The Grown-Up World

May 7, 2015 in Alive Campus, Career

GraduationAs I’m about to graduate college in about a week, I’ve come to the realization that I will be entering the adult world. I finished my last exam yesterday and it was one of the best feelings in the world! I’m done with my undergraduate studies! What a huge accomplishment, especially at a military college. However, that night it hit me like a brick wall…I’m about to enter the real world and I will be on my own.

I don’t think that anyone can really prepare you for that moment. No one really tells you that you will be on your own figuring out your life and how to live it. Up until now you’ve had the comfort of a daily routine of school since you were five years old. Now you have to get a job, pay taxes, pay for an apartment, a car, insurance, groceries. You have to learn how to cook, do laundry, and find your way in life and there is nothing scarier than that.

When I came to that realization last night, I questioned whether or not I was ready. But are we ever ready? For me, I’m not a big fan of change. It scares me. Plus, I have the mindset that if something isn’t broke then why fix it? But at the same time, I think it’s the shove into adulthood that we all need. Since I haven’t experienced it yet, I don’t know what it will be like and they always say don’t let your fears overcome your ability to try something new. You have to step outside of your comfort zone in order to do great things and live your life and that is so important to remember. I think I often let my fears and insecurities get in the way of what I can do and I’m sure other people are the same way.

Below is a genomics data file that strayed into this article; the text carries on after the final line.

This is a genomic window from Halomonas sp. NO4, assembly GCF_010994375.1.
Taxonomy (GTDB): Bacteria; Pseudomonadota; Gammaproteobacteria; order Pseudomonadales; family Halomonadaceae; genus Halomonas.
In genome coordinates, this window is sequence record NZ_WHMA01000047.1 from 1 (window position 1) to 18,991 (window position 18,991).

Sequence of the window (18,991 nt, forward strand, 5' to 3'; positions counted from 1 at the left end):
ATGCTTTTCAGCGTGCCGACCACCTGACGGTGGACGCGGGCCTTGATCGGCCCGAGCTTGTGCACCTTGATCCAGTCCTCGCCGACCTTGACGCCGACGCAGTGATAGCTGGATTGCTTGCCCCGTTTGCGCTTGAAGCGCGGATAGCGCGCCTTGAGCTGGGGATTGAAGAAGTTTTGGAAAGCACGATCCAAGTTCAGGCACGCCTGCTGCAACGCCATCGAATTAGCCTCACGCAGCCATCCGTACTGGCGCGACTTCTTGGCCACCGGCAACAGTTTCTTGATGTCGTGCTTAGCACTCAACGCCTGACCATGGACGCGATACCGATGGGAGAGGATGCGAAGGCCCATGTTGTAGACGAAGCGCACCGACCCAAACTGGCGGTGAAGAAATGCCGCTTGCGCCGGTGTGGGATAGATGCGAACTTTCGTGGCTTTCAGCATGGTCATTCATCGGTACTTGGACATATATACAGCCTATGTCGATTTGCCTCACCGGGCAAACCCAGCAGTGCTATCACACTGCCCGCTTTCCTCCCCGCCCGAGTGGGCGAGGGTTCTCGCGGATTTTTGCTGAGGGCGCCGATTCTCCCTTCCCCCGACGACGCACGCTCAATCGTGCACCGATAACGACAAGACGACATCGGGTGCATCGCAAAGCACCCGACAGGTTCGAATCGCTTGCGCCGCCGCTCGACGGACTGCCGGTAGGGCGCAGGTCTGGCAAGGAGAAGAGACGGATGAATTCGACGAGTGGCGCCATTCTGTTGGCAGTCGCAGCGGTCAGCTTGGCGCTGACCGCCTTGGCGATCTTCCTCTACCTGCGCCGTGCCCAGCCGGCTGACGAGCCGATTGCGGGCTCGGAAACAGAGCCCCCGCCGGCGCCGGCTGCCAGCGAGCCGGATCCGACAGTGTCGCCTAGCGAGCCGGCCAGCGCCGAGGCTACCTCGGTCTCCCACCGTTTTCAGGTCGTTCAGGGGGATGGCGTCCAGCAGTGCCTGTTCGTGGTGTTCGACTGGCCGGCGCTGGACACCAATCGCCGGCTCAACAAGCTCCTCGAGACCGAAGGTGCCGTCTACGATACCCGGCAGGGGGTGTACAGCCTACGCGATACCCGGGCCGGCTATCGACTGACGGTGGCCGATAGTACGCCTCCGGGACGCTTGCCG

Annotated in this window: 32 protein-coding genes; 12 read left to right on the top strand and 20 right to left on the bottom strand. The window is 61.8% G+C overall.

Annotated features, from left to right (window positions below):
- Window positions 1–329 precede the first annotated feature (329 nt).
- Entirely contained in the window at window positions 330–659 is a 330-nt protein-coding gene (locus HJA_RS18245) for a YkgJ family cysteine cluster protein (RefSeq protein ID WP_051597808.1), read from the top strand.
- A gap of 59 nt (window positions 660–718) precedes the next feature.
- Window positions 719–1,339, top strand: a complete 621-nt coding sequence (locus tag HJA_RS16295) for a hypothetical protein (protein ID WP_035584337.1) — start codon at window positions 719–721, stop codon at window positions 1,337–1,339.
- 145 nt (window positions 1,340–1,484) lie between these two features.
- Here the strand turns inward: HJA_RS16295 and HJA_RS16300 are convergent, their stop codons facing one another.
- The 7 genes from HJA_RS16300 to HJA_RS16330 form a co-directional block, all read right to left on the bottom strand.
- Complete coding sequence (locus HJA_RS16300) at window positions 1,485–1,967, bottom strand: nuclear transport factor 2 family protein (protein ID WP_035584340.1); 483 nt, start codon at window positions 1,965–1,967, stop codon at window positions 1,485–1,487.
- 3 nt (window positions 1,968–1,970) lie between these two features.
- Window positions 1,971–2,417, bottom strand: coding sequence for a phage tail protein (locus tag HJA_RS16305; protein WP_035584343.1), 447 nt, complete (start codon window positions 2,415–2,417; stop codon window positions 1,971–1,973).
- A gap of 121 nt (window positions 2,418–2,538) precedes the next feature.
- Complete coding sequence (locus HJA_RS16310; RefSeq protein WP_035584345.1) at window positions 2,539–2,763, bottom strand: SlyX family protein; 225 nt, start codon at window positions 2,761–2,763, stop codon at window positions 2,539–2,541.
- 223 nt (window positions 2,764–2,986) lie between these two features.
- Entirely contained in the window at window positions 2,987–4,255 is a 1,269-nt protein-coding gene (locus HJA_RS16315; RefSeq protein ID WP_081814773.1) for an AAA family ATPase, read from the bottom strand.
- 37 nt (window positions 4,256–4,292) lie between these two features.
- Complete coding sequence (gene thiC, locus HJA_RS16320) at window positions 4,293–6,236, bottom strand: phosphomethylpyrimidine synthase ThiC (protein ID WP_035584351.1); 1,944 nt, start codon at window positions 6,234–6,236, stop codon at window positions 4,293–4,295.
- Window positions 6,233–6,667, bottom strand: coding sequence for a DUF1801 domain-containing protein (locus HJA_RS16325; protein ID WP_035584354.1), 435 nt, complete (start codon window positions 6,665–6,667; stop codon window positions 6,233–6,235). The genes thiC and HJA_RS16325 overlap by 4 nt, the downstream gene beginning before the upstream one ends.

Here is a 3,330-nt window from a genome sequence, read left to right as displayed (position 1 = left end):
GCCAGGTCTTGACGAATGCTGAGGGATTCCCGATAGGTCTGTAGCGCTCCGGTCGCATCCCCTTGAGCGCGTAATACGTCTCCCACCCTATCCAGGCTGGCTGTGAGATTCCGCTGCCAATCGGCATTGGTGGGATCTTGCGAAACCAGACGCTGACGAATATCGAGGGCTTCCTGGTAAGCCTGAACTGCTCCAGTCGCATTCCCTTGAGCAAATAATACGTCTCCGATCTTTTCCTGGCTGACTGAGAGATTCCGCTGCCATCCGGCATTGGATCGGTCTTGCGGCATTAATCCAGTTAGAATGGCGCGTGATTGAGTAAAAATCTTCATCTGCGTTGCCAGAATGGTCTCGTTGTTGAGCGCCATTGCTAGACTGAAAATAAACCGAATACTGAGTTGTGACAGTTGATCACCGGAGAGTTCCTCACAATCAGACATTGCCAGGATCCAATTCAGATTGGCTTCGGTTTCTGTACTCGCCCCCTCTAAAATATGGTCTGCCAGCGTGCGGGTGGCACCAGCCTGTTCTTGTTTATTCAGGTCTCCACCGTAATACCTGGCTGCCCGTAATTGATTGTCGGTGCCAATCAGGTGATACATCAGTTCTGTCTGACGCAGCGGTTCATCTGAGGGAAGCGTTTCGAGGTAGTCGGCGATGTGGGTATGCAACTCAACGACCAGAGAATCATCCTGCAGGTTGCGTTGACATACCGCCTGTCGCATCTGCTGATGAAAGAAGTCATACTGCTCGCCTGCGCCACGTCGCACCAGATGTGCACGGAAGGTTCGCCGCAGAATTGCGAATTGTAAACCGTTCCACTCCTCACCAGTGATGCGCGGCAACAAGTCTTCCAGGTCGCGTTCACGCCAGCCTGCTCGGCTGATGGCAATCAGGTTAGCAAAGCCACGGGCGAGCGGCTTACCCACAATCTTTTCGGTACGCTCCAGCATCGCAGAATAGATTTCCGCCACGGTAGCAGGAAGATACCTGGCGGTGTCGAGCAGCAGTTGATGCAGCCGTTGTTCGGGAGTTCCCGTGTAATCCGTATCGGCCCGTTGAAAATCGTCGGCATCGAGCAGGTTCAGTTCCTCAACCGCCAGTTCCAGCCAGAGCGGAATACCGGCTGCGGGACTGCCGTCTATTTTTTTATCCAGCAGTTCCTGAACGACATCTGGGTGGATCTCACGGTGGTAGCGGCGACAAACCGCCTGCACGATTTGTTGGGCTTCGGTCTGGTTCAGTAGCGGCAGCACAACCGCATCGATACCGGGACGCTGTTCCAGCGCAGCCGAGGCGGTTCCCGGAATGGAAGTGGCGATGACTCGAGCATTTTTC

Once we overcome those insecurities and realize that, yes the adult world might be scary, but we all have to face it, then we can push forward and live the life we deserve. No one wants to live an unhappy life, but if you give up after failing so many times then you will be miserable. The quitters never win and the winners never quit. If anything else you always have to remember that.

So for all those seniors about to graduate you are not the only ones facing the anxiety of the adult world. There are thousands of others in the same position as you. We are all uncertain and scared, and if you aren’t then kudos to you! But for those of us who are, everything will work out in the end, as long as you keep trying. When you have admitted defeat is when you have let the adult world win. But just remember, it’s only as scary as you make it. Plus, you have to fake it till you make it! Confidence is key, but you’ve made it this far so there is no stopping you now!

Pre-Graduation Jitters

April 30, 2015 in Alive Campus, Career, Colleges

You’re a senior that’s graduating in just a few days, and you’re having your quarter-life crisis about where your life is headed after you walk across that stage. You’ve just reached a huge milestone in your life, but you can’t help but think of all the possible things that can go either completely right or entirely wrong. Will you get a job? Will you have the chance to move to your dream city? Will you find your soulmate? The questions are endless, so here are just a few thoughts I compiled to make you feel just a little bit better about your potential future.